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Double whammy of Covid-19 and dengue: On the minds of voters for coming elections?

Some unhappiness in the online community at the way the authorities have dealt with both of them




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Singapore — On June 3, the National Environment Agency (NEA) announced that the number of dengue cases in the last couple of months was the highest in the country since 2013. Just this week, the number of dengue cases passed the 10,000 mark.

The agency had announced on its website: “The number of dengue cases this year has risen sharply in the last four weeks, and is expected to exceed the 15,998 cases reported in 2019. The total number of dengue cases this year may even surpass the peak of 22,170 cases reported in 2013. Urgent collective community effort is critical, to prevent the number of dengue cases from rising further.”

A total of 12 people have died from dengue so far this year.

The agency gave three reasons for a spike in dengue cases and one of them saw a relationship between dengue and circuit breaker measures. It stated that, with Covid-19 and the circuit breaker, more people have been cooped up in their homes working remotely and practising Home-Based Learning. The main vector of dengue – the Aedes aegypti mosquito, is said to be most active indoors and during the day. This means that there are more people for the mosquito to prey on, especially in HDB areas where both the residential population and mosquito population are high.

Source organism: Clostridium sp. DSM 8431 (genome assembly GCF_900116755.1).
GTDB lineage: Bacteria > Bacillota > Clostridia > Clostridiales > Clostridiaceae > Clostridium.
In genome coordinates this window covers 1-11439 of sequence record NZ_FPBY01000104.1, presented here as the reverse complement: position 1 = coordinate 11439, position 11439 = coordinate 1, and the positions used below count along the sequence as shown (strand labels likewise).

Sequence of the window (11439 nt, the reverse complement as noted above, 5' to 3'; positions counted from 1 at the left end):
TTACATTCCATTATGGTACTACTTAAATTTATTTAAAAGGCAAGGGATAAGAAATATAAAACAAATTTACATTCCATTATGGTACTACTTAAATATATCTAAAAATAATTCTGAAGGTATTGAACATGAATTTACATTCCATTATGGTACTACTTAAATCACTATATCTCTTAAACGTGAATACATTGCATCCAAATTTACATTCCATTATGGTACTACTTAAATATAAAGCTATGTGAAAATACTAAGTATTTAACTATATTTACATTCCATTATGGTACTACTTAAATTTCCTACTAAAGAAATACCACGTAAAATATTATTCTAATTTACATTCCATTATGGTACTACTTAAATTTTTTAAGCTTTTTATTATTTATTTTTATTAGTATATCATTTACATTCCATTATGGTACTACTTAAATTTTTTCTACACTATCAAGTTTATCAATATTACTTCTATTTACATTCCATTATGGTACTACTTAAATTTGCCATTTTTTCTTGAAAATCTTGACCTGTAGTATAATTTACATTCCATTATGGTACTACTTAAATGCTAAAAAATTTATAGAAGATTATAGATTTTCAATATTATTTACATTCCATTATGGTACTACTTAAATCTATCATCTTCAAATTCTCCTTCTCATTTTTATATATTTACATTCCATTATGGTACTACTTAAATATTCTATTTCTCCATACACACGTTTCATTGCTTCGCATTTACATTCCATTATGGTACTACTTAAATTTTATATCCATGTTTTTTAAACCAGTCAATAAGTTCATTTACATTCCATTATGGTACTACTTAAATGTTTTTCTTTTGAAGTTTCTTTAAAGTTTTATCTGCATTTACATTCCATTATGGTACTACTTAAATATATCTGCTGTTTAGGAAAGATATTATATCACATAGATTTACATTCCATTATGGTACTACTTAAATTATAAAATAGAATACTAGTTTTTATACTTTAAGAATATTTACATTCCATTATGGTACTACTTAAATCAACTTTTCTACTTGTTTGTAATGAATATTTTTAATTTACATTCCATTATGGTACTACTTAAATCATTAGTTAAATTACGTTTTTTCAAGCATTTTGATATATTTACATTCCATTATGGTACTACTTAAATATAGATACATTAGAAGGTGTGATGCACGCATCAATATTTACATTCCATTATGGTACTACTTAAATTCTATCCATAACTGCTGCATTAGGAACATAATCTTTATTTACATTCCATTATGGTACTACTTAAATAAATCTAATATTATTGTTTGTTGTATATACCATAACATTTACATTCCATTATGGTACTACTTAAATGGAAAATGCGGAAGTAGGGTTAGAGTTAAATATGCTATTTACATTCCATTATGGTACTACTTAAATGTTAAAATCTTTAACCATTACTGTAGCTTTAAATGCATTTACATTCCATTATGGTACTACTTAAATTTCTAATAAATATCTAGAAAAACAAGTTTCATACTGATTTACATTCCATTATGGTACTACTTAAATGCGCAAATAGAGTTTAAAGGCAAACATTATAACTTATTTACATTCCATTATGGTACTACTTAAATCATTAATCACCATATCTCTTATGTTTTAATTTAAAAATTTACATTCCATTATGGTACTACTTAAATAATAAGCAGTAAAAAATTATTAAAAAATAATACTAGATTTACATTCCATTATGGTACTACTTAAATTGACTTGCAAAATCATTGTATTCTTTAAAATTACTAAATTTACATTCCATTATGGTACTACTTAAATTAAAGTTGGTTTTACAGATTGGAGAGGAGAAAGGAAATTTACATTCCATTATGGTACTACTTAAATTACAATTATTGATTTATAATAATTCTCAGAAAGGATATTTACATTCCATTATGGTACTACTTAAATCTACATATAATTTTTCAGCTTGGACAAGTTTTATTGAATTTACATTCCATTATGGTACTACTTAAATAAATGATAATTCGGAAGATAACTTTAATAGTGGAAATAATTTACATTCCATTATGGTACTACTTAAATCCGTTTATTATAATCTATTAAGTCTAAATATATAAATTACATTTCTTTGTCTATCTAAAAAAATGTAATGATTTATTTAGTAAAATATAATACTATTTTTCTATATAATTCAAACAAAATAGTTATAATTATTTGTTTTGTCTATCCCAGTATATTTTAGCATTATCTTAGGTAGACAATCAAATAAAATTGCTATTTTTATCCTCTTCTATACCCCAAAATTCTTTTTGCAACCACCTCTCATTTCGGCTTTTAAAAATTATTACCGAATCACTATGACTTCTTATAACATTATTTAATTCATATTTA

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Mr Chew Ming Fai, Director-General of NEA’s Environmental Public Health Division, stated: “As we continue to manage the Covid-19 situation, we need to be mindful that dengue is another serious public health threat that Singapore faces. We have entered the traditional peak dengue season, when we experience the onset of warmer weather and see higher transmission of dengue in Singapore.”

Meanwhile, the double threat posed by dengue and Covid-19 may have some implications for the coming General Election. This is because there is some unhappiness in the online community at the way the authorities have dealt with both of them.

Some people feel that maintenance services, such as grass cutting in residential areas, should not have been ceased and should have been regarded as essential services during the circuit breaker.

On the other hand, others view the number of cases in each constituency as a reflection of the capabilities of the party running it.

However, the Member of Parliament for Hougang SMC, Mr Png Eng Huat of the opposition Workers’ Party, said on May 29 that mosquitoes were found breeding inside containers that were “hidden” in trees at a park in his constituency.

He said some of the containers were well-hidden, making it difficult for workers to spot and destroy them.

Mr Png sought the help of residents in the two blocks of flats overlooking the park to help the town council keep an eye on activities there. /TISG



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